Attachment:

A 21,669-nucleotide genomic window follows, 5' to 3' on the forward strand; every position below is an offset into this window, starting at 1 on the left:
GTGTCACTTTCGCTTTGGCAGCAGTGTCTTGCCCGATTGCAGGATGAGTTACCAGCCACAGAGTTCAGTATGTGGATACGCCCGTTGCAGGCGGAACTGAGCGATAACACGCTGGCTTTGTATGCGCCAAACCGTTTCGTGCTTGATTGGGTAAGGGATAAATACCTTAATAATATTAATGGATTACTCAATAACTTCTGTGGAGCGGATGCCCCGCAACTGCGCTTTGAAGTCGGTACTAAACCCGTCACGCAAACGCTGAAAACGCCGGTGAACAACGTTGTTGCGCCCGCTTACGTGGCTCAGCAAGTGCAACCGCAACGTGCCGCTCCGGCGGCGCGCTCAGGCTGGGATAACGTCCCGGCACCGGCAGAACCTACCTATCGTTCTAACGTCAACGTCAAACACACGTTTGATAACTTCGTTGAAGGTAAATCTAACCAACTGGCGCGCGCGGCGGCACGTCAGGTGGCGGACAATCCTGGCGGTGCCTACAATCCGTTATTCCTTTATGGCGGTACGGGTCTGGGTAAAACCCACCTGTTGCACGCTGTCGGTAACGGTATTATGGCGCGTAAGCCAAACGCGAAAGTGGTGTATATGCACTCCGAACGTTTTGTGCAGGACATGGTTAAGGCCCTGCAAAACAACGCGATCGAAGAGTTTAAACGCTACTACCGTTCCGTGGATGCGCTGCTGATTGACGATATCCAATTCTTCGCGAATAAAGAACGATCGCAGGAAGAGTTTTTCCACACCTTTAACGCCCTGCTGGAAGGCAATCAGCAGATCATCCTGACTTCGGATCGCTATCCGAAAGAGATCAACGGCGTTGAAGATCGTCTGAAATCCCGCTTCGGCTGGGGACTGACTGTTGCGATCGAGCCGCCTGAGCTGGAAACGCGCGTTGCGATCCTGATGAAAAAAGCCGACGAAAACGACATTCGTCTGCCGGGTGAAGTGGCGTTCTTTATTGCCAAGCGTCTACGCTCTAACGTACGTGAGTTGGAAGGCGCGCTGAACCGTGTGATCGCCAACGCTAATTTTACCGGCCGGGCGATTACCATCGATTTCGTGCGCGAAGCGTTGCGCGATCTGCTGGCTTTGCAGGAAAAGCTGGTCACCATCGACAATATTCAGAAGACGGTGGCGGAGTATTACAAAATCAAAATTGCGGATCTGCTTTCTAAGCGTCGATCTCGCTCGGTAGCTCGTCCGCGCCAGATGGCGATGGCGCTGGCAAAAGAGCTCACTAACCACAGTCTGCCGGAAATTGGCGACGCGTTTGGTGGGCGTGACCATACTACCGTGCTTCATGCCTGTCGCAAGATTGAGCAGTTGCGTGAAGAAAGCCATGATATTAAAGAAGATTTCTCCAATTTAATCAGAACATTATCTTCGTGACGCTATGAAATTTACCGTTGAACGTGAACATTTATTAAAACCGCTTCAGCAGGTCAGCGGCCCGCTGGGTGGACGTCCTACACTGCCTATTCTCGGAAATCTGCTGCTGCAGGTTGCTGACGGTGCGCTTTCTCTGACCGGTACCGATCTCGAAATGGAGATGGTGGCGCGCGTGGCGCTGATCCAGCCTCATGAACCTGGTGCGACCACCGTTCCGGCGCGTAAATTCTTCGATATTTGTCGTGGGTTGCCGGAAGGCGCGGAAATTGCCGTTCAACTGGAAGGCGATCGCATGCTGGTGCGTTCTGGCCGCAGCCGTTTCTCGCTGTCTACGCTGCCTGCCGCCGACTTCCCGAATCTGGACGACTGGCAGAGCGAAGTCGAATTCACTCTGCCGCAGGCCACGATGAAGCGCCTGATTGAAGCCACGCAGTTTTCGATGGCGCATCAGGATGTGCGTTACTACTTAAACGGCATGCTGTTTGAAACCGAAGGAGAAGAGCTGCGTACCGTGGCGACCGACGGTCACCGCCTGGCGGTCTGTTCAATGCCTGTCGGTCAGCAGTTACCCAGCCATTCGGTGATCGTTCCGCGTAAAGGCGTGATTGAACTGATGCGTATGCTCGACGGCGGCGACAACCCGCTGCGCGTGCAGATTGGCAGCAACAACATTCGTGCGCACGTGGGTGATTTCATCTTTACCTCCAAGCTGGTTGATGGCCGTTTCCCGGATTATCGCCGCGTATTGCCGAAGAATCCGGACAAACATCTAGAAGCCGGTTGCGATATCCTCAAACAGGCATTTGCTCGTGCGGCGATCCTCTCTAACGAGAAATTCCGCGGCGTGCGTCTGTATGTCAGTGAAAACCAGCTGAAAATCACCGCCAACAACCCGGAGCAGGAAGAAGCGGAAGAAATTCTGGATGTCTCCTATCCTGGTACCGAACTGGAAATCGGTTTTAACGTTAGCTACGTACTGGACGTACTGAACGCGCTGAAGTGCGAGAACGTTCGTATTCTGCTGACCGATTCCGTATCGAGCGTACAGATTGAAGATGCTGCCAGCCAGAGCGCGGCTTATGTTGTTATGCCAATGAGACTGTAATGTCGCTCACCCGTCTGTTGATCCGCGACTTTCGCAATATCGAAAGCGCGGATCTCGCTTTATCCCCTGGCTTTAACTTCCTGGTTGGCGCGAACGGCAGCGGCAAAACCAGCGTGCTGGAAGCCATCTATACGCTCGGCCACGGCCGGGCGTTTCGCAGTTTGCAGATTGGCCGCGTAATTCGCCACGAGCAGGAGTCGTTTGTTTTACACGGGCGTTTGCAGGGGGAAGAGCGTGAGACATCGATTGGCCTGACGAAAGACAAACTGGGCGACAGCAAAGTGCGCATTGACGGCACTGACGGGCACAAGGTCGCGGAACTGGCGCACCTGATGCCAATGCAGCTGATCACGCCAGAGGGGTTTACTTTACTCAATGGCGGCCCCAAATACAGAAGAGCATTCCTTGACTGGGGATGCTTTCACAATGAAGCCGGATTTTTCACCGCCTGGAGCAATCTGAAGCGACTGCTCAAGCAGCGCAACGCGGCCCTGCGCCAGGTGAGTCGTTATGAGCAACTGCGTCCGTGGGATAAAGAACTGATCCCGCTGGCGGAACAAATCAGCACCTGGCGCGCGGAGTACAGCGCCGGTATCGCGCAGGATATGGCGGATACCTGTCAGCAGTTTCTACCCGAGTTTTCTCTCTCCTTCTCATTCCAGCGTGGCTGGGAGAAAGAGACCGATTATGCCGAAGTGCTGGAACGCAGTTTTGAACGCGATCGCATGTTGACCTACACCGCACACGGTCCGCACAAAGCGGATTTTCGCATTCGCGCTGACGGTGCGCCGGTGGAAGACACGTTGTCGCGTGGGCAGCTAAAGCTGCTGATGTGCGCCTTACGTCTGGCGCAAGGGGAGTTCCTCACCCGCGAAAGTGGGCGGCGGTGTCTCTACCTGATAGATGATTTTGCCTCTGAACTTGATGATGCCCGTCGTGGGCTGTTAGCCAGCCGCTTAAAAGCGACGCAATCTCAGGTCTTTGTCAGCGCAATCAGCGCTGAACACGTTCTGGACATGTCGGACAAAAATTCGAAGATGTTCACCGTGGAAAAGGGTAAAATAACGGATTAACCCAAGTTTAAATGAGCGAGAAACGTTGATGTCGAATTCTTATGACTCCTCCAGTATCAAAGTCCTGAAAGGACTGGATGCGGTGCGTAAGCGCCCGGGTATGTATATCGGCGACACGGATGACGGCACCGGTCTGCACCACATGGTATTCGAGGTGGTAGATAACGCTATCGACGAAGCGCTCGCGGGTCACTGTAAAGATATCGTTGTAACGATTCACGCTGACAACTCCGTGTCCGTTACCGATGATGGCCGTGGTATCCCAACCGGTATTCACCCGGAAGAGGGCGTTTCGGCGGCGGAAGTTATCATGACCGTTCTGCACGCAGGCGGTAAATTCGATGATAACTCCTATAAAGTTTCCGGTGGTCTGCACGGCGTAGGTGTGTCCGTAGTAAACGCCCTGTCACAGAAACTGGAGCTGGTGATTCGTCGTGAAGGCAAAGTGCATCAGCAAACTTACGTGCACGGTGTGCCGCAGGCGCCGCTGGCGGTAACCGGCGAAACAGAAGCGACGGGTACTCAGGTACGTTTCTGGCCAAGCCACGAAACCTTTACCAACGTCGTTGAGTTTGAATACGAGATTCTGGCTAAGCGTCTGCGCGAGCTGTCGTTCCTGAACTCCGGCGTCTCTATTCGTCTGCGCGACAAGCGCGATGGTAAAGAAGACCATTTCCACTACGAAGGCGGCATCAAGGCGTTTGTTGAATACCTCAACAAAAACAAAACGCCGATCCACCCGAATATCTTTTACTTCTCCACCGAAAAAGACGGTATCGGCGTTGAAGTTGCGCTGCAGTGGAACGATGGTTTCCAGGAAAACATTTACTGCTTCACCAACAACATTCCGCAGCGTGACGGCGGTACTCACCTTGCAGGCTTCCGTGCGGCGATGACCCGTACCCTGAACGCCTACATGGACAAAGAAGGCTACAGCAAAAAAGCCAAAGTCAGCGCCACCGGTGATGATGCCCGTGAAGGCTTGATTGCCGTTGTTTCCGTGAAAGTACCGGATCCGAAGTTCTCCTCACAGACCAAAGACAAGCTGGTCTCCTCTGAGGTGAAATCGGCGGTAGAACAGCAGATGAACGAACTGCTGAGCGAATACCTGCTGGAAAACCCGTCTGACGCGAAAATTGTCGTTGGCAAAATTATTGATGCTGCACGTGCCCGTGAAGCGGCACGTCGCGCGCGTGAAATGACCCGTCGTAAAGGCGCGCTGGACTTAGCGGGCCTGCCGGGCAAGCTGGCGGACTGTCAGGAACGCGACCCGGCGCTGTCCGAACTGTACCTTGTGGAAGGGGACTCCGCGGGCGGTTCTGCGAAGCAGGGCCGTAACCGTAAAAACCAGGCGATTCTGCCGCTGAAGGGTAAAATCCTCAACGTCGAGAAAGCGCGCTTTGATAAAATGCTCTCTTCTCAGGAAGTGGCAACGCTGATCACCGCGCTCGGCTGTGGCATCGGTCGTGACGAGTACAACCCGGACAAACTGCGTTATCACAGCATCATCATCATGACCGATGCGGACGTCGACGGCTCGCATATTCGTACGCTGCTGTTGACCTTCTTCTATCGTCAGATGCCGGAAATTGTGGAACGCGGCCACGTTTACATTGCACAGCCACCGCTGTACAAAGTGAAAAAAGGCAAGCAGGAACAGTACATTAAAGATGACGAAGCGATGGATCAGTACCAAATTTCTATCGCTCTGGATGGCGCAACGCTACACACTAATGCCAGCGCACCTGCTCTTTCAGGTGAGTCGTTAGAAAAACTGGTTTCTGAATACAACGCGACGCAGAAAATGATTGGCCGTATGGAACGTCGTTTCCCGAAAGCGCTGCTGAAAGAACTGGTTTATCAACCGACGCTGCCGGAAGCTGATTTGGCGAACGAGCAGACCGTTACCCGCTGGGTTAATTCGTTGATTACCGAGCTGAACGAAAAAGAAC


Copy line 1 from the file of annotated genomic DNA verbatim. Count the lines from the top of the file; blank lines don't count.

A 21,669-nucleotide genomic window follows, 5' to 3' on the forward strand; every position below is an offset into this window, starting at 1 on the left: